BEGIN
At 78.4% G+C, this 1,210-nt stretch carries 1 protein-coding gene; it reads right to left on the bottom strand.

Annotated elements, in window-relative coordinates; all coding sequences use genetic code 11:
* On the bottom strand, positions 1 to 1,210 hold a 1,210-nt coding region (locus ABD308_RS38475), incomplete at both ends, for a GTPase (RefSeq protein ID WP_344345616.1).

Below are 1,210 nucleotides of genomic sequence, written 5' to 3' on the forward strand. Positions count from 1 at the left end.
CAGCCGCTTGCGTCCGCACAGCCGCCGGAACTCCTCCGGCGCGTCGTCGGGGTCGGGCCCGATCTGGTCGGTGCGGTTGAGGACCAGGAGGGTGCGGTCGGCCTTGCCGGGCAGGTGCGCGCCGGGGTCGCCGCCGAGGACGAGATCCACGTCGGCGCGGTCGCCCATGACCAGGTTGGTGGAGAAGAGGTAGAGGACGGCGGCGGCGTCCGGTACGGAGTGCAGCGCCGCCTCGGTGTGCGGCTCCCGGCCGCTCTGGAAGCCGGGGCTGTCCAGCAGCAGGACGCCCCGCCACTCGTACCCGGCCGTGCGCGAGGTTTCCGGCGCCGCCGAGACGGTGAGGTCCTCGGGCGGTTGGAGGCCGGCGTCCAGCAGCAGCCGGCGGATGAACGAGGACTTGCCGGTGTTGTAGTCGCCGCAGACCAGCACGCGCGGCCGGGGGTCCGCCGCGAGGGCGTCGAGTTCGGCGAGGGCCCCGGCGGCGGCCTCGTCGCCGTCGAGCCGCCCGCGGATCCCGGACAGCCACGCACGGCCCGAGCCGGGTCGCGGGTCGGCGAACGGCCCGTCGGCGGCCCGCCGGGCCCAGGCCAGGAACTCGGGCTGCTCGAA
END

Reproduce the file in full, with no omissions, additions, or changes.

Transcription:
At 78.4% G+C, this 1,210-nt stretch carries 1 protein-coding gene; it reads right to left on the bottom strand.

Annotated elements, in window-relative coordinates; all coding sequences use genetic code 11:
* On the bottom strand, positions 1 to 1,210 hold a 1,210-nt coding region (locus ABD308_RS38475), incomplete at both ends, for a GTPase (RefSeq protein ID WP_344345616.1).

Below are 1,210 nucleotides of genomic sequence, written 5' to 3' on the forward strand. Positions count from 1 at the left end.
CAGCCGCTTGCGTCCGCACAGCCGCCGGAACTCCTCCGGCGCGTCGTCGGGGTCGGGCCCGATCTGGTCGGTGCGGTTGAGGACCAGGAGGGTGCGGTCGGCCTTGCCGGGCAGGTGCGCGCCGGGGTCGCCGCCGAGGACGAGATCCACGTCGGCGCGGTCGCCCATGACCAGGTTGGTGGAGAAGAGGTAGAGGACGGCGGCGGCGTCCGGTACGGAGTGCAGCGCCGCCTCGGTGTGCGGCTCCCGGCCGCTCTGGAAGCCGGGGCTGTCCAGCAGCAGGACGCCCCGCCACTCGTACCCGGCCGTGCGCGAGGTTTCCGGCGCCGCCGAGACGGTGAGGTCCTCGGGCGGTTGGAGGCCGGCGTCCAGCAGCAGCCGGCGGATGAACGAGGACTTGCCGGTGTTGTAGTCGCCGCAGACCAGCACGCGCGGCCGGGGGTCCGCCGCGAGGGCGTCGAGTTCGGCGAGGGCCCCGGCGGCGGCCTCGTCGCCGTCGAGCCGCCCGCGGATCCCGGACAGCCACGCACGGCCCGAGCCGGGTCGCGGGTCGGCGAACGGCCCGTCGGCGGCCCGCCGGGCCCAGGCCAGGAACTCGGGCTGCTCGAA